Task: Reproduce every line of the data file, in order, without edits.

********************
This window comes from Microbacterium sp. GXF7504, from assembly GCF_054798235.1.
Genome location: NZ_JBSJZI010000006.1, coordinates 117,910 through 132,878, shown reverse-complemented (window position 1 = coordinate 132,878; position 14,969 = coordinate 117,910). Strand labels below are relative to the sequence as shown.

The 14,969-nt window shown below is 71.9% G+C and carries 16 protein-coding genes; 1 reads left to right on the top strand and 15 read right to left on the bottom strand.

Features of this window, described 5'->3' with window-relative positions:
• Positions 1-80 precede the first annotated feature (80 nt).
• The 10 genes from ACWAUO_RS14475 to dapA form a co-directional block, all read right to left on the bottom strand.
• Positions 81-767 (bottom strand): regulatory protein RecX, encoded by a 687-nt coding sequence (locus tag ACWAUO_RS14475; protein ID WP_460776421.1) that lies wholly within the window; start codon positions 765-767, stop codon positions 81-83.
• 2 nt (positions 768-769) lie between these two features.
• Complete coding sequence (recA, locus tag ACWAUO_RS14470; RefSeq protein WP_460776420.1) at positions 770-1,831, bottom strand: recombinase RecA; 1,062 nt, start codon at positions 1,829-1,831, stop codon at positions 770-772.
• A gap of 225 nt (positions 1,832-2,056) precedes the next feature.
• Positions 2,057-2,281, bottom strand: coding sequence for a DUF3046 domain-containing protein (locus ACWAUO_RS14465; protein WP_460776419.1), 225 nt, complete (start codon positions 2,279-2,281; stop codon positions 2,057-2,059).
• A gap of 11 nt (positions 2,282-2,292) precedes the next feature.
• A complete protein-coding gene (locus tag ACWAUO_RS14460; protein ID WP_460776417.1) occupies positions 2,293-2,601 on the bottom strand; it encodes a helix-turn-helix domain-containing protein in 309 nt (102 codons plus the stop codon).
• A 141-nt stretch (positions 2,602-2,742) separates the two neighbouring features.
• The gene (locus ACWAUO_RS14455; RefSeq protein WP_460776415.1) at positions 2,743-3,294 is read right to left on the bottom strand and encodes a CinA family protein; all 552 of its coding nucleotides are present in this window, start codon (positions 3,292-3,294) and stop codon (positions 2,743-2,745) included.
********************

This window comes from Microbacterium sp. GXF7504, from assembly GCF_054798235.1.
Genome location: NZ_JBSJZI010000006.1, coordinates 117,910 through 132,878, shown reverse-complemented (window position 1 = coordinate 132,878; position 14,969 = coordinate 117,910). Strand labels below are relative to the sequence as shown.

The 14,969-nt window shown below is 71.9% G+C and carries 16 protein-coding genes; 1 reads left to right on the top strand and 15 read right to left on the bottom strand.

Features of this window, described 5'->3' with window-relative positions:
• Positions 1-80 precede the first annotated feature (80 nt).
• The 10 genes from ACWAUO_RS14475 to dapA form a co-directional block, all read right to left on the bottom strand.
• Positions 81-767 (bottom strand): regulatory protein RecX, encoded by a 687-nt coding sequence (locus tag ACWAUO_RS14475; protein ID WP_460776421.1) that lies wholly within the window; start codon positions 765-767, stop codon positions 81-83.
• 2 nt (positions 768-769) lie between these two features.
• Complete coding sequence (recA, locus tag ACWAUO_RS14470; RefSeq protein WP_460776420.1) at positions 770-1,831, bottom strand: recombinase RecA; 1,062 nt, start codon at positions 1,829-1,831, stop codon at positions 770-772.
• A gap of 225 nt (positions 1,832-2,056) precedes the next feature.
• Positions 2,057-2,281, bottom strand: coding sequence for a DUF3046 domain-containing protein (locus ACWAUO_RS14465; protein WP_460776419.1), 225 nt, complete (start codon positions 2,279-2,281; stop codon positions 2,057-2,059).
• A gap of 11 nt (positions 2,282-2,292) precedes the next feature.
• A complete protein-coding gene (locus tag ACWAUO_RS14460; protein ID WP_460776417.1) occupies positions 2,293-2,601 on the bottom strand; it encodes a helix-turn-helix domain-containing protein in 309 nt (102 codons plus the stop codon).
• A 141-nt stretch (positions 2,602-2,742) separates the two neighbouring features.
• The gene (locus ACWAUO_RS14455; RefSeq protein WP_460776415.1) at positions 2,743-3,294 is read right to left on the bottom strand and encodes a CinA family protein; all 552 of its coding nucleotides are present in this window, start codon (positions 3,292-3,294) and stop codon (positions 2,743-2,745) included.